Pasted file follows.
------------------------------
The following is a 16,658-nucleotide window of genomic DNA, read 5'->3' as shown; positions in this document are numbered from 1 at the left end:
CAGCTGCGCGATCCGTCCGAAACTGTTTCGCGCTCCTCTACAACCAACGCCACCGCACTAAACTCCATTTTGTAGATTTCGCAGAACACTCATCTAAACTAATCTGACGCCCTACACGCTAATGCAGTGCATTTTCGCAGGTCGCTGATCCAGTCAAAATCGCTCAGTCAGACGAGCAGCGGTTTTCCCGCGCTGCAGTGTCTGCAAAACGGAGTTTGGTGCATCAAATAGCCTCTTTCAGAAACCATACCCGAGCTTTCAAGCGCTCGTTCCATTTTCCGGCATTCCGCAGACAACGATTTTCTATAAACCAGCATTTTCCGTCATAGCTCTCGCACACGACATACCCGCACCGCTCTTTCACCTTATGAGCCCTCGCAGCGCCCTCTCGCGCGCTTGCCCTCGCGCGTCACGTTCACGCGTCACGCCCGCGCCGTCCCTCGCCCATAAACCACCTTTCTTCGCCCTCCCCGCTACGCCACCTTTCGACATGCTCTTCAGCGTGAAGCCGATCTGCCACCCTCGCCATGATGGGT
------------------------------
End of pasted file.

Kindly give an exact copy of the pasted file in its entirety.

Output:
The following is a 16,658-nucleotide window of genomic DNA, read 5'->3' as shown; positions in this document are numbered from 1 at the left end:
CAGCTGCGCGATCCGTCCGAAACTGTTTCGCGCTCCTCTACAACCAACGCCACCGCACTAAACTCCATTTTGTAGATTTCGCAGAACACTCATCTAAACTAATCTGACGCCCTACACGCTAATGCAGTGCATTTTCGCAGGTCGCTGATCCAGTCAAAATCGCTCAGTCAGACGAGCAGCGGTTTTCCCGCGCTGCAGTGTCTGCAAAACGGAGTTTGGTGCATCAAATAGCCTCTTTCAGAAACCATACCCGAGCTTTCAAGCGCTCGTTCCATTTTCCGGCATTCCGCAGACAACGATTTTCTATAAACCAGCATTTTCCGTCATAGCTCTCGCACACGACATACCCGCACCGCTCTTTCACCTTATGAGCCCTCGCAGCGCCCTCTCGCGCGCTTGCCCTCGCGCGTCACGTTCACGCGTCACGCCCGCGCCGTCCCTCGCCCATAAACCACCTTTCTTCGCCCTCCCCGCTACGCCACCTTTCGACATGCTCTTCAGCGTGAAGCCGATCTGCCACCCTCGCCATGATGGGT